Over 240 South African businesses have been liquidated so far this year.
New data from Statistics South Africa shows that from the start of January 2023 until the end of February, 243 businesses have liquidated.
In February alone, there were 162 liquidations, 1.3% more than in February the year before (160). Stats SA also reported that compulsory liquidations increased by 17 cases, while voluntary liquidations decreased by 15 cases during this period.
The total number of liquidations remained unchanged during the three months ended February 2023 compared with the three months ended February 2022, added the group.
January this year reported 81 liquidations, the lowest number in the last six years, with January 2017 being the second lowest at 91. February 2023 was, however, a return to the pattern, with liquidations falling very close to figures from last year, 2020 and 2018.
The graph below shows the number of liquidations over the start of each year compared to a decade:
The Financing, insurance, real estate and business services industry was the hardest hit in February, with 68 businesses liquidated.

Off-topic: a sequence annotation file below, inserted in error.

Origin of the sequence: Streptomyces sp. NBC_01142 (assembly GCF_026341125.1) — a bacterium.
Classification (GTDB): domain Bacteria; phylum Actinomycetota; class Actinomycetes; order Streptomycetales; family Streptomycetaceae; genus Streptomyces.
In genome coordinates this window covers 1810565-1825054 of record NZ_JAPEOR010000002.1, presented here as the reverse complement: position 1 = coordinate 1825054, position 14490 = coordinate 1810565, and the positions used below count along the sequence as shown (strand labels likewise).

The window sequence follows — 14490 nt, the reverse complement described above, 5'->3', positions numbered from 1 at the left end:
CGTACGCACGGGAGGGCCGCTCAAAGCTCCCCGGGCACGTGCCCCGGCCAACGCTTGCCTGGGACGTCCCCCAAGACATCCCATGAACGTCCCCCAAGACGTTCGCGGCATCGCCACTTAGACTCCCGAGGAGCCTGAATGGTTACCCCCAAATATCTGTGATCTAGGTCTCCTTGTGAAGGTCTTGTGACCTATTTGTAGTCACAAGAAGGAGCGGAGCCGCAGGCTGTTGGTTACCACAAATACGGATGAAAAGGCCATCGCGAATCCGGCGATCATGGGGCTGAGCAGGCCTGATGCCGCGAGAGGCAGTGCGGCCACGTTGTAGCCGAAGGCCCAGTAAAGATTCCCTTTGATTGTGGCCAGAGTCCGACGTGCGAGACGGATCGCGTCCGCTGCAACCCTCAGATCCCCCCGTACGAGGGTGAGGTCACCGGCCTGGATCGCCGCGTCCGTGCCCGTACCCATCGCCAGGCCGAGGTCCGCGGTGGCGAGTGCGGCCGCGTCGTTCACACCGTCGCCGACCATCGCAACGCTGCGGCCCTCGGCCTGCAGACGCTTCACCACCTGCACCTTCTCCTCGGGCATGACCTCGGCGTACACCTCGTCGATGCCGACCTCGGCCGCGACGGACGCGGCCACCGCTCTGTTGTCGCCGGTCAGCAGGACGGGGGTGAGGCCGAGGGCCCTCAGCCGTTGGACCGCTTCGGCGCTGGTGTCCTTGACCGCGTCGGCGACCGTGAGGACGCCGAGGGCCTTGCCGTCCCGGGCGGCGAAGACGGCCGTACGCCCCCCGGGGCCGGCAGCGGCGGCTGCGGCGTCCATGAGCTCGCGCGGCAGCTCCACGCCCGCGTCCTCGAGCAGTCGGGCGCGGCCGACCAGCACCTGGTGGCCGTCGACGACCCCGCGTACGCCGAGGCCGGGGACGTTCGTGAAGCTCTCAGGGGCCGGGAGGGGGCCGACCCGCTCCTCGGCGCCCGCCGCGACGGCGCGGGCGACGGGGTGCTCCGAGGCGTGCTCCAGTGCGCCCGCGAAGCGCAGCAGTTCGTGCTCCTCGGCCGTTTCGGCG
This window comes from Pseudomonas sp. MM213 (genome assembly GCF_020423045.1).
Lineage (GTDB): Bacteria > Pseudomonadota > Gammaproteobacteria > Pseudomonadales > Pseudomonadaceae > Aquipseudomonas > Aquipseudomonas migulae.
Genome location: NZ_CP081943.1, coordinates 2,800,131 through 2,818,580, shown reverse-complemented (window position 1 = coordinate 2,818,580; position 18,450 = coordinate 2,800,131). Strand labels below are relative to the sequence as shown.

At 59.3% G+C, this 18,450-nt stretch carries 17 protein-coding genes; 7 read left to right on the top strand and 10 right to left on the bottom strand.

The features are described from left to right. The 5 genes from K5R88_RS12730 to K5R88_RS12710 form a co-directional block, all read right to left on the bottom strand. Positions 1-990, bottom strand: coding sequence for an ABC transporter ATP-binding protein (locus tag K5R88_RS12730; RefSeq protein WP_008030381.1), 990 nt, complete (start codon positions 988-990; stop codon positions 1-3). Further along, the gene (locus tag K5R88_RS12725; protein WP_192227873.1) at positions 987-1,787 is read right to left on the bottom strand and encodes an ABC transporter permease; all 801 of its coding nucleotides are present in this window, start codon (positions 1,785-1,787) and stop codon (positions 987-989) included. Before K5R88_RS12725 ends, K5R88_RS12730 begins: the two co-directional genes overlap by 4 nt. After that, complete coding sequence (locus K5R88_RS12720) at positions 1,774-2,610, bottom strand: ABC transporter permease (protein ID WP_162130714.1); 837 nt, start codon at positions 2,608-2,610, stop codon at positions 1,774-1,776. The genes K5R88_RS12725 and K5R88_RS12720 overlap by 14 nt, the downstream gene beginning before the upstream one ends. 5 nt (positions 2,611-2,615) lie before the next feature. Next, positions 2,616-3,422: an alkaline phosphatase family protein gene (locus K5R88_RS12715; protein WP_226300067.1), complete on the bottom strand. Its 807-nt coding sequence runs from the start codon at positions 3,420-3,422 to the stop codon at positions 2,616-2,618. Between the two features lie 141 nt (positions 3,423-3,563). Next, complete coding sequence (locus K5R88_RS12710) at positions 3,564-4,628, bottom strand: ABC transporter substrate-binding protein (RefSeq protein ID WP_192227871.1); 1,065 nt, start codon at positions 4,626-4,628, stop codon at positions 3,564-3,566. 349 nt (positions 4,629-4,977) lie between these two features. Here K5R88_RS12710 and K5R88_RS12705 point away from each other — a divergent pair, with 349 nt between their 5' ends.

Unclassified industries followed suit in second with 39 liquidations, while the trade, catering and accommodation industry had the third-highest number of liquidations at 26.
The mining and quarrying, as well as the electricity, gas and water industries, saw no liquidations at all during February.
Businesses across the country have found themselves between a rock and a hard place, fighting to keep the lights on as the embattled Eskom provides unstable energy.
Operational expenses have skyrocketed, with major retailers being forced to fork out billions of rands to pay a hefty diesel bills for their generators. These costs are mimicked to a smaller degree in medium and small-scale businesses as well.
The Bureau for Economic Research (BER) recently reported that sentiment for retail businesses in South Africa is currently at levels similar to the 2009 financial crisis – primarily driven by load shedding and lower consumer demand.
Load shedding shows little sign of improvement. Eskom recently announced the return of Stage 3 rolling blackouts. This follows slightly lower levels over the week before. However, analysts still point to the winter months being a sore point for South Africans, with load shedding to worsen.
The economic outlook for South Africa remains dire. The International Monetary Fund (IMF), on 23 March, slashed the country’s GDP forecast to 0.1% in 2023.
This compares with its January estimate of 1.2% and the National Treasury’s projection of 0.9% – load shedding has been cited as the primary driver of downward revisions.
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